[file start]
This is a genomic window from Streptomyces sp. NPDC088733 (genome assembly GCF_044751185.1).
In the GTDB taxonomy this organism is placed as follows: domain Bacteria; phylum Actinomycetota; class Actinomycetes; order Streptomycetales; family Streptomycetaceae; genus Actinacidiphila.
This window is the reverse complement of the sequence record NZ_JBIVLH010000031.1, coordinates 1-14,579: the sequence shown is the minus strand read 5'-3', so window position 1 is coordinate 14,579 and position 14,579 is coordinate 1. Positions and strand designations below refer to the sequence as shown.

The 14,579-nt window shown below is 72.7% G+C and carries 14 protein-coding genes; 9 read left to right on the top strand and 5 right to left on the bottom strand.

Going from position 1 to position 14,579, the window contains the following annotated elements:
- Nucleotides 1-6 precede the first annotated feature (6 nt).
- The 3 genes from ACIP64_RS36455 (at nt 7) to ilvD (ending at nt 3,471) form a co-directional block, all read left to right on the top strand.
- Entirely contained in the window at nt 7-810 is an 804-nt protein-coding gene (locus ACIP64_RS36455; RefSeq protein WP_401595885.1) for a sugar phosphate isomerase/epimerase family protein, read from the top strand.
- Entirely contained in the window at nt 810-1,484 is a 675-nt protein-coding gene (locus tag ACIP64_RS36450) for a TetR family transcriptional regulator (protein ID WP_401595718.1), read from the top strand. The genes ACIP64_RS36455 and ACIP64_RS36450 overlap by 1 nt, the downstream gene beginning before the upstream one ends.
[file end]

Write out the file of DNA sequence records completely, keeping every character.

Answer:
This is a genomic window from Streptomyces sp. NPDC088733 (genome assembly GCF_044751185.1).
In the GTDB taxonomy this organism is placed as follows: domain Bacteria; phylum Actinomycetota; class Actinomycetes; order Streptomycetales; family Streptomycetaceae; genus Actinacidiphila.
This window is the reverse complement of the sequence record NZ_JBIVLH010000031.1, coordinates 1-14,579: the sequence shown is the minus strand read 5'-3', so window position 1 is coordinate 14,579 and position 14,579 is coordinate 1. Positions and strand designations below refer to the sequence as shown.

The 14,579-nt window shown below is 72.7% G+C and carries 14 protein-coding genes; 9 read left to right on the top strand and 5 right to left on the bottom strand.

Going from position 1 to position 14,579, the window contains the following annotated elements:
- Nucleotides 1-6 precede the first annotated feature (6 nt).
- The 3 genes from ACIP64_RS36455 (at nt 7) to ilvD (ending at nt 3,471) form a co-directional block, all read left to right on the top strand.
- Entirely contained in the window at nt 7-810 is an 804-nt protein-coding gene (locus ACIP64_RS36455; RefSeq protein WP_401595885.1) for a sugar phosphate isomerase/epimerase family protein, read from the top strand.
- Entirely contained in the window at nt 810-1,484 is a 675-nt protein-coding gene (locus tag ACIP64_RS36450) for a TetR family transcriptional regulator (protein ID WP_401595718.1), read from the top strand. The genes ACIP64_RS36455 and ACIP64_RS36450 overlap by 1 nt, the downstream gene beginning before the upstream one ends.